For the first time, a clinical study in older men shows that taking NMN increases blood NAD+ levels and improves various indicators of muscle strength and performance.
· NMN raises blood NAD+ and NAD+ metabolite levels in men over 65.
· Supplementing with 250 mg of NMN for 12-weeks enhances muscle function and mobility.
Animal studies have shown that administering the precursor molecule nicotinamide mononucleotide (NMN) elevates nicotinamide adenine dinucleotide (NAD+) levels. Interestingly, age-related NAD+ level reductions have been linked to cardiovascular, neurodegenerative, and metabolic diseases along with reduced muscle function, which NMN supplementation ameliorates – at least in rodents. So, how can we figure out whether NMN supplementation helps with these age-related conditions in humans?
Yamauchi and colleagues from the University of Tokyo released a non-peer reviewed journal article in Research Square showing that orally treating men over age 65 with 250 mg per day of NMN significantly increased their NAD+ levels and improved their muscle performance. Although there were no significant improvements in cognition, NMN supplementation partially improved the auditory capacity of elderly people. Findings from the study add more evidence that NMN’s healthy aging benefits seen in animals like rodents translate to humans.
“We report that supplementation of 250 mg/d NMN for 12 weeks in healthy old men was safe, well tolerated, and significantly increased NAD+ and NAD+ metabolites in whole blood,” said Yamauchi and colleagues. “Additionally, NMN induced improvements in muscle strength and performance. Thus, chronic oral administration of NMN could be an effective strategy for the prevention of age-related muscle disorders.”
Before Yamauchi and colleagues tested how effective NMN is at improving muscle function in aged men, the research team wanted to know whether taking it is safe. The research team looked at common blood chemistry measurements indicative of toxicity that included liver enzymes and markers of kidney function after 12 weeks of daily NMN usage. Importantly, the lab results were unaltered in the group of men who took NMN compared to those that did not, indicating that taking NMN is well-tolerated.
Since previous research has shown that NMN supplementation increases blood NAD+ levels in aged rodents and that these higher NAD+ levels correlate with improved disease conditions, Yamauchi and colleagues tested whether NMN supplementation increases NAD+ in aged men. They found that the 12-week NMN supplementation substantially increased blood NAD+ levels, providing the first results from any study showing that NMN increases blood NAD+ in humans.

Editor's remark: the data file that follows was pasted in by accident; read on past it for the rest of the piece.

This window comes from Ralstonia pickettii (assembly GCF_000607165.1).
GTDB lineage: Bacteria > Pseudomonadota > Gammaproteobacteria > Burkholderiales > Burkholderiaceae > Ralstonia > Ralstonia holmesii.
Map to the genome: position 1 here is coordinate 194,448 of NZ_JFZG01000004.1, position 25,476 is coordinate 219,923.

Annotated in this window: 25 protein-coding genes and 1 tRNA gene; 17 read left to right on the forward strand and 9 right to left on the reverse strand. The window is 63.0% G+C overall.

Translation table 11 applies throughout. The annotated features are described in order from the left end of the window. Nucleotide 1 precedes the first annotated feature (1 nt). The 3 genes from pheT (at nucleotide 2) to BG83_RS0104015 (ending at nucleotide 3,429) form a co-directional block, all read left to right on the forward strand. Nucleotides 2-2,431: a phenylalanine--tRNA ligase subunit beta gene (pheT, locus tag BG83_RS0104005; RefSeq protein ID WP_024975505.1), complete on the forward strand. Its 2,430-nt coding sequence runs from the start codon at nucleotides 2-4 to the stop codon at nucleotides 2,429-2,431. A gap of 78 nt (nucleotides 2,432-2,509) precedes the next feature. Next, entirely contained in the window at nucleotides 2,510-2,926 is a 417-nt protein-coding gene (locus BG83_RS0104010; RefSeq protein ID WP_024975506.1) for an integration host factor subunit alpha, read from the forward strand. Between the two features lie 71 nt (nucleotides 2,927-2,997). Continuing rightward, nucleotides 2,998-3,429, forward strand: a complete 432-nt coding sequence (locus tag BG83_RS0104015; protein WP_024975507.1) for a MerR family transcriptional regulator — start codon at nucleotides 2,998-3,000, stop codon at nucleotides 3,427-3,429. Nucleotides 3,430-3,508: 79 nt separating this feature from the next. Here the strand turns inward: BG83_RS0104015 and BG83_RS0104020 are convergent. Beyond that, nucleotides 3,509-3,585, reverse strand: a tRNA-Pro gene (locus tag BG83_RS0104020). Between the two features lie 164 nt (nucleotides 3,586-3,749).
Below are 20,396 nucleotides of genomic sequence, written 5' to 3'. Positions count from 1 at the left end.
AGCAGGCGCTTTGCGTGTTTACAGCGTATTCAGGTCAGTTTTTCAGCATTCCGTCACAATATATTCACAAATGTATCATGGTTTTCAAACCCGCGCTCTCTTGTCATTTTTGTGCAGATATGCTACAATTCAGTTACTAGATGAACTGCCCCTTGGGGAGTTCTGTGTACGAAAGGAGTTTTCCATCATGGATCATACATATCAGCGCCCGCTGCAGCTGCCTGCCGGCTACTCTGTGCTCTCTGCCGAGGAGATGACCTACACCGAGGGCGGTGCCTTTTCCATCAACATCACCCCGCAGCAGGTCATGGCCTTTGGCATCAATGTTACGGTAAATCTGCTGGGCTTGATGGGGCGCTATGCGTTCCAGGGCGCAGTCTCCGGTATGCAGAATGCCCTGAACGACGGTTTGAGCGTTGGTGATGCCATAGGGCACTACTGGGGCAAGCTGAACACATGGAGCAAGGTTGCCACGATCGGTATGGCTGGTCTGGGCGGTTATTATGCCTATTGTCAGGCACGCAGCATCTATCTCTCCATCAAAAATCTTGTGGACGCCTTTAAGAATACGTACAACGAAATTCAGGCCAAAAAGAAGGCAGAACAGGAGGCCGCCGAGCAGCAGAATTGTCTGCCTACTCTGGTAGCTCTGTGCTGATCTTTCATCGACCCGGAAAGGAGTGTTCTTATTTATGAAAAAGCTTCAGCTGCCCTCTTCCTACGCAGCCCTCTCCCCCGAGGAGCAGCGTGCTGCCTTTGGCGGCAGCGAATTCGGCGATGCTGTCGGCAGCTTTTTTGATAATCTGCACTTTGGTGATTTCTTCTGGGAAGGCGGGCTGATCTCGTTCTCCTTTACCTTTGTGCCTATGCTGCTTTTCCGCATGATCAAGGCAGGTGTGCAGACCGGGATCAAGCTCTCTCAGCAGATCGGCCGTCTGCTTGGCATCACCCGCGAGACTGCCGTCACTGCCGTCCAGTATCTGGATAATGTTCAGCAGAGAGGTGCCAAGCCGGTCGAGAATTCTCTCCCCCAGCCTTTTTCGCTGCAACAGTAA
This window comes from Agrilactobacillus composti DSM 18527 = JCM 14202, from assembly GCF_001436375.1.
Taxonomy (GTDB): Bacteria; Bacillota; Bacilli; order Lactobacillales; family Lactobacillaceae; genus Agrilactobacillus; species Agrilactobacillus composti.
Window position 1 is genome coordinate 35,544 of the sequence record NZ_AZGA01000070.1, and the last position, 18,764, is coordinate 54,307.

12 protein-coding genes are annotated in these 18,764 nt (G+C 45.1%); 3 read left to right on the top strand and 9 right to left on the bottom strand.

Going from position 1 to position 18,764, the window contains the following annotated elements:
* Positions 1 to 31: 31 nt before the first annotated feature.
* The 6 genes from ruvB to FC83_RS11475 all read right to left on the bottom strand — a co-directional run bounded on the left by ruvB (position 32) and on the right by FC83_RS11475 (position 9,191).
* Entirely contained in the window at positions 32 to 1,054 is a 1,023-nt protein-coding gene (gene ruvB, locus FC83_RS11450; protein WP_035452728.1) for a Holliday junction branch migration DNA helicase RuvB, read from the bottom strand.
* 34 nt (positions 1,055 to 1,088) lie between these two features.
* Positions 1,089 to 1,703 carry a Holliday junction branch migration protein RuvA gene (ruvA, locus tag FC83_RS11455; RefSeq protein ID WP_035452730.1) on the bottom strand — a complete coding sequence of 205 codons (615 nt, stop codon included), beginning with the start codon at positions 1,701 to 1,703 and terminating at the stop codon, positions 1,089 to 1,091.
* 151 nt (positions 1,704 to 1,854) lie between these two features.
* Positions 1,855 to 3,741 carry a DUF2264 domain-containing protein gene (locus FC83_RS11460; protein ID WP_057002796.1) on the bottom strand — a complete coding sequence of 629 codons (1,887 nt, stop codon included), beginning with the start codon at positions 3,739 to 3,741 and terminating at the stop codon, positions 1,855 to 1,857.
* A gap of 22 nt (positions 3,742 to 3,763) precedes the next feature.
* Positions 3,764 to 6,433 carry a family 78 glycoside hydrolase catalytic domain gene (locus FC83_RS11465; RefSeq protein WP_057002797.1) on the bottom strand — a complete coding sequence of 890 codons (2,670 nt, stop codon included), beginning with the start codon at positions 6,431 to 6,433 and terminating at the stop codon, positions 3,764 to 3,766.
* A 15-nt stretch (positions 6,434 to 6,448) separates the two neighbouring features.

“This is the first study to report that NMN administration significantly increased NAD+ and NAD+ metabolites in the whole blood,” said Yamauchi and colleagues.
Further analyses demonstrated that NMN supplementation improves NAD+ metabolism by promoting NMN’s conversion to NAD+ and the conversion of other NMN metabolites to NAD+ through a separate NAD+ synthesis pathway (the de novo pathway). These findings open up the possibility that NMN drives NAD+ production by activating more than one NAD+ biosynthesis pathway.
To find out whether these NMN-induced NAD+ level elevations drive improved physical function, Yamauchi and colleagues tested muscle strength and performance. They found that NMN significantly improved several indicators of muscle strength and performance: walking speed, grip strength, and the number of times the participants could stand up from a chair in 30 seconds. Their results demonstrate that oral NMN supplementation for 12 weeks improves muscle strength and performance in healthy, older men.
“We reported that the chronic oral supplementation of 250 mg NMN per day is safe and a well-tolerated and effective strategy for boosting NAD+ metabolism in healthy elderly men,” stated Yamauchi and colleagues. “Additionally, our exploratory analyses of the effects of NMN supplementation on physiological functions suggest the ability of NMN to improve muscle strength, which is an important clinical indicator of aging.”
Although these findings point to long-term NMN supplementation promoting overall muscle health, there’s no evidence as to how this all works. What’s more, the study was performed in a small group of healthy older men. To be more certain of the main conclusions that NMN can boost NAD+ levels and improve muscle strength and performance in people, these studies need to be replicated in a larger group of adults that also includes women. Nevertheless, this is a step in the right direction for NMN to be considered a clinically proven anti-aging agent, as this study is a promising indicator that some of the anti-aging effects of NMN seen in rodents may extend to humans.
What’s more, the 250 mg per day dosage used has been applied in another study showing that NMN improves muscle insulin sensitivity in older women. So, 250 mg per day may give an effective dose in older people, but a study in Japanese men showed that up to 500 mg is well-tolerated. The question, therefore, remains as to whether further benefits could be seen with higher doses that are safely tolerated.